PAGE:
To take the chill off my bones, I cooked a big pot of chili this week. As I stirred up the meaty, beany, spicy stew, it occurred to me that I’d not blogged recently about one of America’s favorite comfort foods. Yes, we love the old favorite served in bowls, atop hot dogs or Fritos, or sloshed onto cornbread, fries, rice or noodles. When I delved into the history of what was once known as chili con carne, I found the dish has quite a peppery past.
Where Did Chili Come From?
As we all know, chili is a Texas thing. It’s their official state dish. Even so, there’s much disagreement as to its beginnings. The Spanish as well as the Aztecs were flavoring their meat with spicy peppers centuries ago. The heat helped to punch up the blandness of un-aged meat and mask the shortcomings of less than fresh cuts.
Cowboys working cattle drives welcomed a hearty “bowl of red” at the end of the day. To assure a steady supply of seasonings, cooks would often plant herbs and peppers alongside the trail. On return trips, they’d harvest the plants and hang them to dry on the side of the chuck wagon.
Reign of the Chili Queens
In the late 19th century, the dish moved onto the plazas of St. Antonio, where bowls were served from painted carts by ornately dressed women known as Chili Queens.
A recipe from the era shows the concoction contained chunks of beef and pork shoulder, suet, onions, several varieties of chilies, spices and water. The meal-in-a-bowl sold for 10 cents and came with a slab or bread and a place to sit at make-shift tables.
After the dish was served at the 1893 Chicago World’s Fair, chili parlors began to pop up all over the West.
Beans or No Beans?
There’s always been some disagreement as to what constitutes a “bowl of red.” A national uproar occurred in the 1960s when a New York journalist for Holiday magazine, wrote that it flouted the law of nature to cook the recipe without beans in the pot or to the side. Texans got the last word with a song that ended with the phrase, “If you know beans about chili, you know chili ain’t got no beans.”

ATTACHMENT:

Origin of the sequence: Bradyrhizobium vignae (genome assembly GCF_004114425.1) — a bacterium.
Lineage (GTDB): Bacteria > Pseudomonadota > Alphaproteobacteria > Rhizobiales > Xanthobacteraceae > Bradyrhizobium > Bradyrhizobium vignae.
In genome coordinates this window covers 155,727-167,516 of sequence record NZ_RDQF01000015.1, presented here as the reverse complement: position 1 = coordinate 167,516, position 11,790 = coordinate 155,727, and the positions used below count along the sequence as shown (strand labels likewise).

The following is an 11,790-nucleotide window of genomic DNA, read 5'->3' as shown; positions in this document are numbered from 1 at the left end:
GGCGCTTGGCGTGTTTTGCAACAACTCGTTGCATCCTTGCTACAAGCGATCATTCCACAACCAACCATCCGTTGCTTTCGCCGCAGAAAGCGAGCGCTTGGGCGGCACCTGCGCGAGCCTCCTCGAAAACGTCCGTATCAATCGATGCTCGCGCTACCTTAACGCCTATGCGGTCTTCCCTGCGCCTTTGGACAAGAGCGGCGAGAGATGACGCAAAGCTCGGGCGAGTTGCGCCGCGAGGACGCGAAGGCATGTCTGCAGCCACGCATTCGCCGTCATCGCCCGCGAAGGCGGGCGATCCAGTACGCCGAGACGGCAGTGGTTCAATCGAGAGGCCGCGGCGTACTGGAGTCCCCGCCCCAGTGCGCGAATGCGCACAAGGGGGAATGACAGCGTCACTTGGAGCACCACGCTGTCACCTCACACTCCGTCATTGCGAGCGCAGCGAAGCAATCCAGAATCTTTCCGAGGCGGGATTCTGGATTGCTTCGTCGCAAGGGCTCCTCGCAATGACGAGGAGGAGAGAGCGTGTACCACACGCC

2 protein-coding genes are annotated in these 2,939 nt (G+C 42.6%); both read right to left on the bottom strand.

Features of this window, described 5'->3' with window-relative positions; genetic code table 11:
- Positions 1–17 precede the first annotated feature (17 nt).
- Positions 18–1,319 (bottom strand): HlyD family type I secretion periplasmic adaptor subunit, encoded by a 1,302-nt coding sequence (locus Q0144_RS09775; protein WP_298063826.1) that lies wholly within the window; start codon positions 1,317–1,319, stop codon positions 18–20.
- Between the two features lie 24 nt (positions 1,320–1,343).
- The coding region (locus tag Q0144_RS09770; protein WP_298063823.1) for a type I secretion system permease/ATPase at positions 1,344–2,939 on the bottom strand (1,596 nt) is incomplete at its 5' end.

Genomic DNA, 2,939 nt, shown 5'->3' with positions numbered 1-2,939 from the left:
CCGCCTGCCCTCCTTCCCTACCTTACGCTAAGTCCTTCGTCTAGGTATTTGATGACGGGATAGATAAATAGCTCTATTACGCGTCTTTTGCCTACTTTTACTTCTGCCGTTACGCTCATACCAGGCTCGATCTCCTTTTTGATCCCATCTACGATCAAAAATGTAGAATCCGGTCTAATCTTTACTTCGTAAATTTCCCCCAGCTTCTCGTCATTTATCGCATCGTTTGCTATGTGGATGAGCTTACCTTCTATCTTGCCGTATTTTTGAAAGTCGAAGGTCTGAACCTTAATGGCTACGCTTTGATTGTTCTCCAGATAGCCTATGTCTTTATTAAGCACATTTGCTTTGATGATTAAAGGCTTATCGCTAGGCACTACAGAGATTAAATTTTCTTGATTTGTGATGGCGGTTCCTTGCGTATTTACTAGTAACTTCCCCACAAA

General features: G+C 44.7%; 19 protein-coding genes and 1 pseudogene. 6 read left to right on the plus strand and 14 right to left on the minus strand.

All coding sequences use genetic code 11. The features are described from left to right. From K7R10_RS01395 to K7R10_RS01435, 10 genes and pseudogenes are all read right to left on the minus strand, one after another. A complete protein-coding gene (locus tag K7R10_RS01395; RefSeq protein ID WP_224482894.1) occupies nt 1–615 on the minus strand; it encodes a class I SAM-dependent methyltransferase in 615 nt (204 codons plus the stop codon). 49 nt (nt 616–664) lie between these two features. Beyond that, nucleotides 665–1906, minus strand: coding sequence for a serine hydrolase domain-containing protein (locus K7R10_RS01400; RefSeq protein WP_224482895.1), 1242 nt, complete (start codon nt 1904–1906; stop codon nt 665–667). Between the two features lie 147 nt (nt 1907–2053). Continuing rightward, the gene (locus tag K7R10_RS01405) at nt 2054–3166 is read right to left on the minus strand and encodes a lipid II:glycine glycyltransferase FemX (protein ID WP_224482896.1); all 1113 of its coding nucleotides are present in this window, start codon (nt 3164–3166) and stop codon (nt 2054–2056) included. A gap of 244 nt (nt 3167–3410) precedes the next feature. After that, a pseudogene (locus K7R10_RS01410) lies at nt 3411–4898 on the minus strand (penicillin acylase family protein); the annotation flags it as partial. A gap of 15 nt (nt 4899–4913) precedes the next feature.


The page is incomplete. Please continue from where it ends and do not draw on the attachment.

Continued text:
A Boost from Lady Bird Johnson
The concoction got a presidential shout out when Texan Lyndon Johnson was in the White House. Lady Bird’s recipe for Pedernales River Chili was featured in nearly every church and civic cookbook in the nation. The recipe was especially popular because it was so simple to make. True to the tradition of the Lone Star State, it contained no beans, but lots of beef.
My Favorite Chili Recipe
I’ve been making this recipe for years. A family member once subbed ground venison for the beef and entered it in a school chili contest. He claims he was about to win, but was denied the blue ribbon because of the Bambi factor.
Recently I came upon an old-fashioned Texas recipe from America’s Test Kitchen. It uses an arm chuck roast that you cut into inch-size pieces—like those chuck wagon cooks might’ve done. No beans, of course.
One twist on the version from the Test Kitchen calls for a thickener made from a spoonful of Jiffy cornmeal mix (not plain cornmeal). The mix is combined with a bit of the chili and then warmed for a while in the microwave before being added back to the pot. Some bone-chilling evening, I’ll give this one a try and report back.